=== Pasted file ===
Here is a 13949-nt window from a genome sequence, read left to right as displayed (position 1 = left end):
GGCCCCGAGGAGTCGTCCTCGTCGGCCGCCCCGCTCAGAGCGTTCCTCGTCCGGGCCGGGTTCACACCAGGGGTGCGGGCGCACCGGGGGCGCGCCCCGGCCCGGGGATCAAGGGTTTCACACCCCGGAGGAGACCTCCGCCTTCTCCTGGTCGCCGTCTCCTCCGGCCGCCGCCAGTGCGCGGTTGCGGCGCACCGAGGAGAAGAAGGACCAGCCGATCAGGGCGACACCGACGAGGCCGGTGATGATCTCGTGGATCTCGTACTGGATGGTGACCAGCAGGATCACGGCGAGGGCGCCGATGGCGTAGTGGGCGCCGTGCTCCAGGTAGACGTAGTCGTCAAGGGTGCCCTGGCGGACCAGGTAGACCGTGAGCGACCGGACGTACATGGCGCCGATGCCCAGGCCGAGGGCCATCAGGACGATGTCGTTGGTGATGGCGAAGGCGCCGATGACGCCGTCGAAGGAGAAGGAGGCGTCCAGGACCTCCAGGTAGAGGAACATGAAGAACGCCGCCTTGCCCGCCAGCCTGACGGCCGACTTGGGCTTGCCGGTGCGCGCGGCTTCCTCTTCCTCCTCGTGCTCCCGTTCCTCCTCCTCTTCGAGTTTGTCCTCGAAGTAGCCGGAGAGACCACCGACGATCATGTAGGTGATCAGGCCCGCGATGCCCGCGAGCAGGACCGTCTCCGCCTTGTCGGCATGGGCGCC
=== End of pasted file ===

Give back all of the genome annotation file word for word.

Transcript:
Here is a 13949-nt window from a genome sequence, read left to right as displayed (position 1 = left end):
GGCCCCGAGGAGTCGTCCTCGTCGGCCGCCCCGCTCAGAGCGTTCCTCGTCCGGGCCGGGTTCACACCAGGGGTGCGGGCGCACCGGGGGCGCGCCCCGGCCCGGGGATCAAGGGTTTCACACCCCGGAGGAGACCTCCGCCTTCTCCTGGTCGCCGTCTCCTCCGGCCGCCGCCAGTGCGCGGTTGCGGCGCACCGAGGAGAAGAAGGACCAGCCGATCAGGGCGACACCGACGAGGCCGGTGATGATCTCGTGGATCTCGTACTGGATGGTGACCAGCAGGATCACGGCGAGGGCGCCGATGGCGTAGTGGGCGCCGTGCTCCAGGTAGACGTAGTCGTCAAGGGTGCCCTGGCGGACCAGGTAGACCGTGAGCGACCGGACGTACATGGCGCCGATGCCCAGGCCGAGGGCCATCAGGACGATGTCGTTGGTGATGGCGAAGGCGCCGATGACGCCGTCGAAGGAGAAGGAGGCGTCCAGGACCTCCAGGTAGAGGAACATGAAGAACGCCGCCTTGCCCGCCAGCCTGACGGCCGACTTGGGCTTGCCGGTGCGCGCGGCTTCCTCTTCCTCCTCGTGCTCCCGTTCCTCCTCCTCTTCGAGTTTGTCCTCGAAGTAGCCGGAGAGACCACCGACGATCATGTAGGTGATCAGGCCCGCGATGCCCGCGAGCAGGACCGTCTCCGCCTTGTCGGCATGGGCGCC